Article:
As Martin Luther King, Jr. Day and Black History Month approach, Wake Forest’s President Nathan O. Hatch announced two important upcoming speaker events that will commemorate the legacy of Martin Luther King Jr. and will inspire the Wake Forest community to attain leadership roles that can be utilized to enact positive change in the world.
CNN political commentator Angela Rye will be the keynote speaker for the Martin Luther King Jr. Day events. She will deliver an address focusing on the theme of “On Common Ground: Embracing Our Voices” on Monday, Jan. 21 at 7 p.m. The event will be held in Winston Salem State University’s K.R. Williams Auditorium.
“The theme of Rye’s address, ‘On Common Ground,’ is both timeless and timely,” said Assistant Vice President of News and Communication Katie Neal. “I anticipate her remarks will promote the importance of community, diversity and inclusiveness as Wake Forest and Winston-Salem State once again come together to celebrate the life and legacy of Dr. Martin Luther King Jr.”
In fact, Rye’s keynote speech will mirror the sentiments that Martin Luther King Jr. expressed in 1962 to the Wake Forest community. Delivering his address to the inspired audience gathered in Wait Chapel, he used the phrase “free at last, free at last, thank God almighty, we are free at last” to elucidate support for racial equality. One year later in Washington D.C., he would reaffirm this during his memorable “I Have a Dream” speech.
This illustrates the importance of listening to the perspective of Rye, an African-American woman who has overcome social barriers in order to ascend to a leadership role at the forefront of the national political conversation.
“It is an exceptional opportunity to hear Angela Rye speak on our campus because she is such a great example of an individual that is breaking the stereotypical mold of what our leaders should look like,” junior Taylor Fowlks said. “Her presence here on campus speaks to the idea of progression toward better representation and a contrasting, rational perspective of what is happening in our society.”
In addition to Rye’s keynote address, another prominent and innovative African-American woman who has earned numerous accolades in the realm of theatre for her performance in “Hamilton,” Renée Elise Goldsberry, will deliver a keynote speech to the Wake Forest community about her perspective on leadership and the arts on Friday, Feb. 1 at 6 p.m. in Wait Chapel.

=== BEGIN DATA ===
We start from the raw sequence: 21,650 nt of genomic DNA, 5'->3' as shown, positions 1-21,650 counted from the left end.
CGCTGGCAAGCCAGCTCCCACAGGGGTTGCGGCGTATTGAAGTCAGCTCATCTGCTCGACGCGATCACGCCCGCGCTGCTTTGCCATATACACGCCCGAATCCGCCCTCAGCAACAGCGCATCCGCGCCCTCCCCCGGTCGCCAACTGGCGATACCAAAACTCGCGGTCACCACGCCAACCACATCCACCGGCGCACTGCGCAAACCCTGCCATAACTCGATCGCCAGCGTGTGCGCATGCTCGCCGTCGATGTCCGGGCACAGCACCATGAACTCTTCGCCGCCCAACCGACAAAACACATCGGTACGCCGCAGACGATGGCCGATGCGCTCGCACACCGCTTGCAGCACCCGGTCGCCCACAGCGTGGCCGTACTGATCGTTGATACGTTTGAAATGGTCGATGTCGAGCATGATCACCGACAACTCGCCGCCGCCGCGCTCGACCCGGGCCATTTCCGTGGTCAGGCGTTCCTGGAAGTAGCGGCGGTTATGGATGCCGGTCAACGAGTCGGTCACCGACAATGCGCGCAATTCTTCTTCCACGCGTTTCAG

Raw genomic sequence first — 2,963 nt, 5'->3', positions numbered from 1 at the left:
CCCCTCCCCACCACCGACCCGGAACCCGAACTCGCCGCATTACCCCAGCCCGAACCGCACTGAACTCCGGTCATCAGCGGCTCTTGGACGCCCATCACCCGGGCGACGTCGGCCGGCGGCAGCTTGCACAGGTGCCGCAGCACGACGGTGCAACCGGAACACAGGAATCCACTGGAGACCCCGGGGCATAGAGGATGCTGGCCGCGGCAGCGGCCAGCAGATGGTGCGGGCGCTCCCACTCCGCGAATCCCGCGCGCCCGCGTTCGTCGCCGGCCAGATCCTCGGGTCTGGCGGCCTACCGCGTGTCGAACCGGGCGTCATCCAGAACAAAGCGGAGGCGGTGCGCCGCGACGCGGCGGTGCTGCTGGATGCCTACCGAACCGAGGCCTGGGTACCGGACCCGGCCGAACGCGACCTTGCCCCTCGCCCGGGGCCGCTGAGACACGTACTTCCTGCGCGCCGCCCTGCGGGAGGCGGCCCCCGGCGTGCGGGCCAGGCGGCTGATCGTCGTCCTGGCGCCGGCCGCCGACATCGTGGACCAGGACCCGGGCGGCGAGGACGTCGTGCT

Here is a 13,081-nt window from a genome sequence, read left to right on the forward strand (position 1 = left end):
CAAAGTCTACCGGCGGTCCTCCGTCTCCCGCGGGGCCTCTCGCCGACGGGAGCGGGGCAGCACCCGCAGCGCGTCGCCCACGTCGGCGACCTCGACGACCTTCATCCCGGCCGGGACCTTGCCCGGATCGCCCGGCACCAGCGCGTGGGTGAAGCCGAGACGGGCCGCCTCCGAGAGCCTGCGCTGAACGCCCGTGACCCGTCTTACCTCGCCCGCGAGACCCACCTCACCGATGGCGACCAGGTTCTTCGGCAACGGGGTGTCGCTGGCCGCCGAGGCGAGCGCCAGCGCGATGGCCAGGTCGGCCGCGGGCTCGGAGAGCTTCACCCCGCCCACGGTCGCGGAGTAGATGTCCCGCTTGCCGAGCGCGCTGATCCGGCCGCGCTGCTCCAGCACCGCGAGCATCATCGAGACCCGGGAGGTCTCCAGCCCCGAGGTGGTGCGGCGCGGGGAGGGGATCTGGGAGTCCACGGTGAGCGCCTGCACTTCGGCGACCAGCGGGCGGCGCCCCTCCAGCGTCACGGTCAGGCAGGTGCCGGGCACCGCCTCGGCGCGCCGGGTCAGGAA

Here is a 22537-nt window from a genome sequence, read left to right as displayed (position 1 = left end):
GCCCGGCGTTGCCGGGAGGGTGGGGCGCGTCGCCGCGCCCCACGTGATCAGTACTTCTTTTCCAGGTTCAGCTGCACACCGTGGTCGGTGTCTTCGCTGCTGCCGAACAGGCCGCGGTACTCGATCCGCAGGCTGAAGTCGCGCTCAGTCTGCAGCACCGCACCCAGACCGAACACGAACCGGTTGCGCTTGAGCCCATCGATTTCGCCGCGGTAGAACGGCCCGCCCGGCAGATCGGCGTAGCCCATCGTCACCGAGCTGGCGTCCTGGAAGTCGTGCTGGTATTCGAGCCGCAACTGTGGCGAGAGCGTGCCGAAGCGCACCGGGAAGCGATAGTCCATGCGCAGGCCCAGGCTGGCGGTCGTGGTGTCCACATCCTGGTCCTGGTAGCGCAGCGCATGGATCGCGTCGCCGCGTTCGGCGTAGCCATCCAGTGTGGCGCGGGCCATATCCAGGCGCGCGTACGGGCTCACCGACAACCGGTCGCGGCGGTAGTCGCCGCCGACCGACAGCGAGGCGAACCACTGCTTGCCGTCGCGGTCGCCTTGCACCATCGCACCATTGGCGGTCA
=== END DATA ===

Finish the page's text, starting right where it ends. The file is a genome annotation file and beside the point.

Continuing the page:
Goldsberry’s address will not only mark the beginning of Black History Month, but also the commencement of the international conference, “The Arts of Leading: Perspectives from the Humanities and Liberal Arts,” that will continue through Feb. 2 and 3 in the Porter Byrum Welcome Center.
The conference on “The Arts of Leading: Perspectives from the Humanities and Liberal Arts” originated from the collaborative efforts of Wake Forest and the Oxford Character Project and will focus on an interdisciplinary approach to leadership.
“The aim of the conference is to highlight how the liberal arts can enrich our understanding of leadership. While books and articles on leadership continue to multiply, very few engage the arts and humanities,” Michael Lamb, director of the Program for Leadership and Character, said. “This conference aims to showcase how a liberal arts education can transform how we learn and how we lead.”
The conference will achieve these goals through the inclusion of speeches given by leading scholars from diverse academic interests including arts, literature, classics, philosophy and history, as well as interactive workshops that illustrate how to practice leadership in areas including music, theatre, dance, hip-hop, poetry and visual arts.
Reflecting upon the goals and the format of the conference, Lamb attested to the value of Goldsberry as the keynote speaker for “The Arts of Leading” conference.
“My hope is that Goldsberry’s keynote and ‘The Arts of Leading’ conference will elevate a more inclusive and empowering vision of leadership, one that challenges heroic models of leadership and shows how all of us can lead, no matter who we are or what we do,” he said. “I also hope it shows how foundational the arts and humanities are to shaping who we become.”
Furthermore, the presence of both these women on campus attests to the legacy of Dr. Martin Luther King Jr. and celebrates Black History Month, as they challenge normative ideas of the appearance of leaders and inspire the nation and the Wake Forest community to strive toward leadership roles despite the existence of adverse conditions.
“It is important to host speakers like Goldsberry to not only educate our community on the values of theatre, but also to normalize minority women working and being successful in the entertainment industry,” junior Eliza Drake said.